To keep your inbox to a manageable less than 20, you should never read the same email more than once. Decide what to do with it there and then otherwise you will get bogged down. Once you have read an email, your options are:
– Delegate it – forward on for someone else to deal with
– Delete it
– Write back – most responses will only take 2 mins and these are the ones that can pile up
– File it away – use folders in Outlook or labels in Google Apps to manage the emails
I treat my inbox as my to-do list, the only things left in there are the ones I need to take action on, then I use my coloured labels in Google Apps to help me visually see what the priority emails are and against which part of my business. Everything else is gone from the inbox as quickly as possible. Your aim is to get it to under 20!
Tip 5 – Use Rules and Organise Your Emails
If you regularly receive newsletters and updates from sources that you have subscribed to, then you have a number of ways to stop these from clogging up your inbox. You can un-subscribe to those that you never read. The ones you do want to read, but are not priority, you can set up rules in both Outlook and Google Apps, where the email actually skips your inbox and goes directly into a folder for you to review in your own time.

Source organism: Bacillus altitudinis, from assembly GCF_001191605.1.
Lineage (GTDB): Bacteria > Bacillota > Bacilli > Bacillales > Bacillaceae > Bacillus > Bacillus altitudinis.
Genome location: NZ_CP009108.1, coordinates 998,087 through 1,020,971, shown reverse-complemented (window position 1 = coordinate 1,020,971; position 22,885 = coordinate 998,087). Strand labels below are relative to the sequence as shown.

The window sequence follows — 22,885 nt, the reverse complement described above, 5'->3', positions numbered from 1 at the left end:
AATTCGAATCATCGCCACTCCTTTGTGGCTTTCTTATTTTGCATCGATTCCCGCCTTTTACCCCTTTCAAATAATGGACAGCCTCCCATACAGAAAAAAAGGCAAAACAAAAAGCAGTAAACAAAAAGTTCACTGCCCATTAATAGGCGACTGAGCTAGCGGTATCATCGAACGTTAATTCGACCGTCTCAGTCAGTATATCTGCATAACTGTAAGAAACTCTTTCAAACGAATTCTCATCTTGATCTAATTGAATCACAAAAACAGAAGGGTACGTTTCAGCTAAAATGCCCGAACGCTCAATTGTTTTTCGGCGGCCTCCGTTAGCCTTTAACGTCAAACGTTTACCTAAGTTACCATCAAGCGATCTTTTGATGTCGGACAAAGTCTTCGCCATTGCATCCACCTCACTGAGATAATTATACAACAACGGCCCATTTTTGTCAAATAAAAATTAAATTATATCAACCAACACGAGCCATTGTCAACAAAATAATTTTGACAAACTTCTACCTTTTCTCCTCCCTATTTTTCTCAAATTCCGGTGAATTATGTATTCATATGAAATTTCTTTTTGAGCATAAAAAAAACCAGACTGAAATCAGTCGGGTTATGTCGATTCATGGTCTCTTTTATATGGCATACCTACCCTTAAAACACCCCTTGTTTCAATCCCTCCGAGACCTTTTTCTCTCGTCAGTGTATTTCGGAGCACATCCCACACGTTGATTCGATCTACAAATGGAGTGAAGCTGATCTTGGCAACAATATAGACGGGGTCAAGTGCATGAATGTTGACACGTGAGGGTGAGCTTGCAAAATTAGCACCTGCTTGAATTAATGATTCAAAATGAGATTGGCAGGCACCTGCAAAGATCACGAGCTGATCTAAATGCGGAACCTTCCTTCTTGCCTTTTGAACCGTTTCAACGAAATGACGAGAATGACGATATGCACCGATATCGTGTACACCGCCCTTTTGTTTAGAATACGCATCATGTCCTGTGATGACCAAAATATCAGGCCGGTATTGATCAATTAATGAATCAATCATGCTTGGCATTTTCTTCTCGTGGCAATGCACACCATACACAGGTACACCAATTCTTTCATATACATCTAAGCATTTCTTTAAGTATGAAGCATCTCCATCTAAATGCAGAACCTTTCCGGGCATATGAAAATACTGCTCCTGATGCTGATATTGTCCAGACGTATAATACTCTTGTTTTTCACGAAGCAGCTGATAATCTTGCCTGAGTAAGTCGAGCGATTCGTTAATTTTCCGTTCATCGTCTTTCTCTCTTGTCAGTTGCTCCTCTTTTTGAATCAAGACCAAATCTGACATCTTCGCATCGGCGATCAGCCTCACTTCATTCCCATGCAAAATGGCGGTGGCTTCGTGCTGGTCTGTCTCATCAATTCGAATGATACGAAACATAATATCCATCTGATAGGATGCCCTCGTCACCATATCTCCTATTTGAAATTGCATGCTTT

Tip 6 – Use the AwayFind App to still be alerted about urgent emails
If you are worried about only being on emails a couple of times a day, this App will help you to stay on top of urgent incoming mails. You can tell the App who your important people are and it can also sync with your calendar so it knows who you are meeting with in the coming days, so if an urgent email comes in, relating to an important client or a meeting you have coming up you no longer have to be in your inbox to know about it. You can get a text or other form of notification.
Tip 7 – If you want to receive less emails, send less emails
It sounds obvious, but the reason many people receive lots of emails is because they spend so much time sending them out! If you reduce your output, it will have an impact on how many emails you receive. Try picking up the phone for a change! Especially internally. If you have a team or colleagues, then how about getting up off your chair and walking over to their desk!! Email can often be the easy opt-out, try using other forms of communication and watch your inbox reduce.
Tip 8 – Use your ‘Out of Office’ Auto-responder to manage expectations